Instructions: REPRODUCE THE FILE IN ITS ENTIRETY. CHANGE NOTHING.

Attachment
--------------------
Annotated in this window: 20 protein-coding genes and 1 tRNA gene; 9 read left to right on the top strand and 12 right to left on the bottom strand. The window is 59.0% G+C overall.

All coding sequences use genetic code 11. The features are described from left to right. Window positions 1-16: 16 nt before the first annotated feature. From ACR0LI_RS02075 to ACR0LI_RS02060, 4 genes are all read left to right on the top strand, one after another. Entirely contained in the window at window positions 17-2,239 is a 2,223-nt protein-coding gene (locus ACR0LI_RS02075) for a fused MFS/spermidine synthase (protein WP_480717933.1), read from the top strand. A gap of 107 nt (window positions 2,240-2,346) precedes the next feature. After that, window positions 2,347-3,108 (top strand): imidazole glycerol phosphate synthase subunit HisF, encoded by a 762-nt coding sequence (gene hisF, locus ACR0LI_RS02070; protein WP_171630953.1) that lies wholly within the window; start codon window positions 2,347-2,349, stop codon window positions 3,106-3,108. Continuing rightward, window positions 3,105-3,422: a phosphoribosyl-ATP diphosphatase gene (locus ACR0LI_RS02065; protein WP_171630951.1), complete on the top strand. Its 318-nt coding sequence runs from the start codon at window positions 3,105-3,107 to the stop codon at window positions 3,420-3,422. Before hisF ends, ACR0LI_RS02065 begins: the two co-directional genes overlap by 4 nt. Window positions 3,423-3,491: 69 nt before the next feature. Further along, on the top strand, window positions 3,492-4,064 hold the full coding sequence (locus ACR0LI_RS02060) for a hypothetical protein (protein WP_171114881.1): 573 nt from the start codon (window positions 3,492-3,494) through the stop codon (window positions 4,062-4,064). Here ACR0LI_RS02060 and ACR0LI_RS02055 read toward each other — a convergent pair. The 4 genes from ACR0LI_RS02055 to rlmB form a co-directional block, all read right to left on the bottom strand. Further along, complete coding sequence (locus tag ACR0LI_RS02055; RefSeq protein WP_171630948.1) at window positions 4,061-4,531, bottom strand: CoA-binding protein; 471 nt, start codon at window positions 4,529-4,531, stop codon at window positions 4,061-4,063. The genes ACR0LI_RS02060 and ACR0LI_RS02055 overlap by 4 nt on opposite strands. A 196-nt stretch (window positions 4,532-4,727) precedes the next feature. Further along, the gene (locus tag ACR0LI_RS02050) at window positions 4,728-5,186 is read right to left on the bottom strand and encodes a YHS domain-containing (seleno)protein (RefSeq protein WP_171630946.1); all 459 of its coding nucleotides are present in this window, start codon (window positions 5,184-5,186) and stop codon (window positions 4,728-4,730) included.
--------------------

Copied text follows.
Annotated in this window: 20 protein-coding genes and 1 tRNA gene; 9 read left to right on the top strand and 12 right to left on the bottom strand. The window is 59.0% G+C overall.

All coding sequences use genetic code 11. The features are described from left to right. Window positions 1-16: 16 nt before the first annotated feature. From ACR0LI_RS02075 to ACR0LI_RS02060, 4 genes are all read left to right on the top strand, one after another. Entirely contained in the window at window positions 17-2,239 is a 2,223-nt protein-coding gene (locus ACR0LI_RS02075) for a fused MFS/spermidine synthase (protein WP_480717933.1), read from the top strand. A gap of 107 nt (window positions 2,240-2,346) precedes the next feature. After that, window positions 2,347-3,108 (top strand): imidazole glycerol phosphate synthase subunit HisF, encoded by a 762-nt coding sequence (gene hisF, locus ACR0LI_RS02070; protein WP_171630953.1) that lies wholly within the window; start codon window positions 2,347-2,349, stop codon window positions 3,106-3,108. Continuing rightward, window positions 3,105-3,422: a phosphoribosyl-ATP diphosphatase gene (locus ACR0LI_RS02065; protein WP_171630951.1), complete on the top strand. Its 318-nt coding sequence runs from the start codon at window positions 3,105-3,107 to the stop codon at window positions 3,420-3,422. Before hisF ends, ACR0LI_RS02065 begins: the two co-directional genes overlap by 4 nt. Window positions 3,423-3,491: 69 nt before the next feature. Further along, on the top strand, window positions 3,492-4,064 hold the full coding sequence (locus ACR0LI_RS02060) for a hypothetical protein (protein WP_171114881.1): 573 nt from the start codon (window positions 3,492-3,494) through the stop codon (window positions 4,062-4,064). Here ACR0LI_RS02060 and ACR0LI_RS02055 read toward each other — a convergent pair. The 4 genes from ACR0LI_RS02055 to rlmB form a co-directional block, all read right to left on the bottom strand. Further along, complete coding sequence (locus tag ACR0LI_RS02055; RefSeq protein WP_171630948.1) at window positions 4,061-4,531, bottom strand: CoA-binding protein; 471 nt, start codon at window positions 4,529-4,531, stop codon at window positions 4,061-4,063. The genes ACR0LI_RS02060 and ACR0LI_RS02055 overlap by 4 nt on opposite strands. A 196-nt stretch (window positions 4,532-4,727) precedes the next feature. Further along, the gene (locus tag ACR0LI_RS02050) at window positions 4,728-5,186 is read right to left on the bottom strand and encodes a YHS domain-containing (seleno)protein (RefSeq protein WP_171630946.1); all 459 of its coding nucleotides are present in this window, start codon (window positions 5,184-5,186) and stop codon (window positions 4,728-4,730) included.